Project description:A unique feature of both human herpesvirus 6A and B (HHV-6A and B) among human herpesviruses is their ability to integrate into chromosomal telomeres. In some individuals integrated viral genomes are present in the germ-line and result in the vertical transmission of HHV-6; however, little is known about the disease associations of germ-line transmitted, chromosomally integrated HHV-6 (ciHHV-6). Recent publications suggest that HHV-6 is associated with classical Hodgkin lymphoma (cHL). Here we examine the prevalence of ciHHV-6 in 936 cases of cHL and 563 controls by screening with a duplex TaqMan assay and confirming with droplet digital PCR. ciHHV-6 was detected in 10/563 (1.8%) controls and in all but one individual the virus was HHV-6B. Amongst cases 16/936 (1.7%) harboured ciHHV-6, thus demonstrating no association between ciHHV-6 and risk of cHL.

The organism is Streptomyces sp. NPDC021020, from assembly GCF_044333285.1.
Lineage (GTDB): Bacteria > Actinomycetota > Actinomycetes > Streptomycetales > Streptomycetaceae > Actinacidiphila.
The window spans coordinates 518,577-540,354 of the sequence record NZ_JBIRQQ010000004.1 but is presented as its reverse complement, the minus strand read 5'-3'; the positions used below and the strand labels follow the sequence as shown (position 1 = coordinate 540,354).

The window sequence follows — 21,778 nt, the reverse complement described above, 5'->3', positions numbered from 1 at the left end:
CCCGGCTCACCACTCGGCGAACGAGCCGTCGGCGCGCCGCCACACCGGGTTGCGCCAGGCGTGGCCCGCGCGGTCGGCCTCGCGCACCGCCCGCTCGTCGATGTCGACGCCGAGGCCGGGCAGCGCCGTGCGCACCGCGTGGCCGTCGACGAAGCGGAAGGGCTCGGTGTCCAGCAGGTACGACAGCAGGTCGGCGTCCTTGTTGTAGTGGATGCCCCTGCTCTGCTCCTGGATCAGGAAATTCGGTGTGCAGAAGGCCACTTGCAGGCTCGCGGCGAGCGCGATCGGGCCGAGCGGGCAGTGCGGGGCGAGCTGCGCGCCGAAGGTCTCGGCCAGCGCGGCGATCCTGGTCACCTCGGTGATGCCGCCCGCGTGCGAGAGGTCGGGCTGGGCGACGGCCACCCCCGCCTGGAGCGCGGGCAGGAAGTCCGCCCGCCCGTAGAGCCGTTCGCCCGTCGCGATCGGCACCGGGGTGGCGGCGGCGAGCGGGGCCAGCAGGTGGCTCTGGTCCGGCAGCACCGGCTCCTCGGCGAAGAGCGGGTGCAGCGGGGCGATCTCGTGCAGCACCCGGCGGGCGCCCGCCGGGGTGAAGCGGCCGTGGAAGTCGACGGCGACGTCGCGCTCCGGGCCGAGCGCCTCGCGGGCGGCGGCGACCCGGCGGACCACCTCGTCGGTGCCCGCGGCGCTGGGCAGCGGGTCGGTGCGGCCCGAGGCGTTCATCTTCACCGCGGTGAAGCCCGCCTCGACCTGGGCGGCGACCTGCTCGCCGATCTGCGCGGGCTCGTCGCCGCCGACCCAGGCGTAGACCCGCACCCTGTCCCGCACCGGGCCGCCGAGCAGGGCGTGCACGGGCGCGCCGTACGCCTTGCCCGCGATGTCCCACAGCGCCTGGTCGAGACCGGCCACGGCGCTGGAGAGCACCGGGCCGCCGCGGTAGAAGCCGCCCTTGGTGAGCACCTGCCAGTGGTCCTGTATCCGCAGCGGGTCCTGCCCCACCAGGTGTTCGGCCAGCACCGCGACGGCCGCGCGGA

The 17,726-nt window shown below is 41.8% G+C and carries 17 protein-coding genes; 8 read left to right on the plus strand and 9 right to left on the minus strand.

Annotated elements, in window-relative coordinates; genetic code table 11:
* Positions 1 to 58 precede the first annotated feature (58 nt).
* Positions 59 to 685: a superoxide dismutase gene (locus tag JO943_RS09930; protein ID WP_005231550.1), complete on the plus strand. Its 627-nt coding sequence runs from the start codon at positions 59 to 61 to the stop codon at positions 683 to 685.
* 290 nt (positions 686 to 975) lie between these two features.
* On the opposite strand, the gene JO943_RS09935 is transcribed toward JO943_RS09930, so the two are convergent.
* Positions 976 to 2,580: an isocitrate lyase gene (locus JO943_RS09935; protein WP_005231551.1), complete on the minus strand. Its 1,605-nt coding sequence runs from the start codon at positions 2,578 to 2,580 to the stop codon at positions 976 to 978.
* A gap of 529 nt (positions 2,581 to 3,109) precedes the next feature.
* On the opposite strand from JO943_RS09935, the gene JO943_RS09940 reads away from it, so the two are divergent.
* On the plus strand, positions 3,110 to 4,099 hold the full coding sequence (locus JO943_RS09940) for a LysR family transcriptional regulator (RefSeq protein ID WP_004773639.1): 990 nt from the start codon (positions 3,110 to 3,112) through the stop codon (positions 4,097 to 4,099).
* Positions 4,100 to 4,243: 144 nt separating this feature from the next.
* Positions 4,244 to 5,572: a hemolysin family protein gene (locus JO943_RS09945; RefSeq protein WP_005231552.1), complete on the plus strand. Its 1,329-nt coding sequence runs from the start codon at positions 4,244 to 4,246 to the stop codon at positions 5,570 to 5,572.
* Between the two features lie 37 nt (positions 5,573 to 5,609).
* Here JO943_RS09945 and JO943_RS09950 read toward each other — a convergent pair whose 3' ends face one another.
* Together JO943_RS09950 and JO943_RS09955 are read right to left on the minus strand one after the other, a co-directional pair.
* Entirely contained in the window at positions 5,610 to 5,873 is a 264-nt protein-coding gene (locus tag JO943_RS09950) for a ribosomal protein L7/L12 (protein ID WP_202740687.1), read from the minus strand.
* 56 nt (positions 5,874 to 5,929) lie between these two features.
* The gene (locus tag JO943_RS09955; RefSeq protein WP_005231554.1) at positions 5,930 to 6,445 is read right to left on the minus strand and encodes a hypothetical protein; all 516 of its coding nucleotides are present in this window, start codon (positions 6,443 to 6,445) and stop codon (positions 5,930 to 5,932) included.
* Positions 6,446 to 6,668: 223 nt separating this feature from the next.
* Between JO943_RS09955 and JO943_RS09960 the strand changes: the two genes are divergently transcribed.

Project description:Human herpesviruses 6A and 6B (HHV-6A and HHV-6B) are human viruses capable of chromosomal integration. Approximately 1% of the human population carries one copy of HHV-6A/B integrated into every cell in their body, referred to as inherited chromosomally integrated human herpesvirus 6A/B (iciHHV-6A/B). Whether iciHHV-6A/B is transcriptionally active in vivo and how it shapes the immunological response are still unclear. In this study, we screened DNA sequencing (DNA-seq) and transcriptome sequencing (RNA-seq) data for 650 individuals available through the Genotype-Tissue Expression (GTEx) project and identified 2 iciHHV-6A- and 4 iciHHV-6B-positive candidates. When corresponding tissue-specific gene expression signatures were analyzed, low levels HHV-6A/B gene expression was found across multiple tissues, with the highest levels of gene expression in the brain (specifically for HHV-6A), testis, esophagus, and adrenal gland. U90 and U100 were the most highly expressed HHV-6 genes in both iciHHV-6A- and iciHHV-6B-positive individuals. To assess whether tissue-specific gene expression from iciHHV-6A/B influences the immune response, a cohort of 15,498 subjects was screened and 85 iciHHV-6A/B+ subjects were identified. Plasma samples from iciHHV-6A/B+ and age- and sex-matched controls were analyzed for antibodies to control antigens (cytomegalovirus [CMV], Epstein-Barr virus [EBV], and influenza virus [FLU]) or HHV-6A/B antigens. Our results indicate that iciHHV-6A/B+ subjects have significantly more antibodies against the U90 gene product (IE1) than do non-iciHHV-6-positive individuals. Antibody responses against EBV and FLU antigens or HHV-6A/B gene products either not expressed or expressed at low levels, such as U47, U57, and U72, were identical between controls and iciHHV-6A/B+ subjects. CMV-seropositive individuals with iciHHV-6A/B+ have more antibodies against CMV pp150 than do CMV-seropositive controls. These results argue that spontaneous gene expression from integrated HHV-6A/B leads to an increase in antigenic burden that translates into a more robust HHV-6A/B-specific antibody response.IMPORTANCE HHV-6A and -6B are human herpesviruses that have the unique property of being able to integrate into the telomeric regions of human chromosomes. Approximately 1% of the world's population carries integrated HHV-6A/B genome in every cell of their body. Whether viral genes are transcriptionally active in these individuals is unclear. By taking advantage of a unique tissue-specific gene expression data set, we showed that the majority of tissues from iciHHV-6 individuals do not show HHV-6 gene expression. Brain and testes showed the highest tissue-specific expression of HHV-6 genes in two separate data sets. Two HHV-6 genes, U90 (immediate early 1 protein) and U100 (glycoproteins Q1 and Q2), were found to be selectively and consistently expressed across several human tissues. Expression of U90 translates into an increase in antigen-specific antibody response in iciHHV-6A/B+ subjects relative to controls. Future studies will be needed to determine the mechanism of gene expression, the effects of these genes on human gene transcription networks, and the pathophysiological impact of having increased viral protein expression in tissue in conjunction with increased antigen-specific antibody production.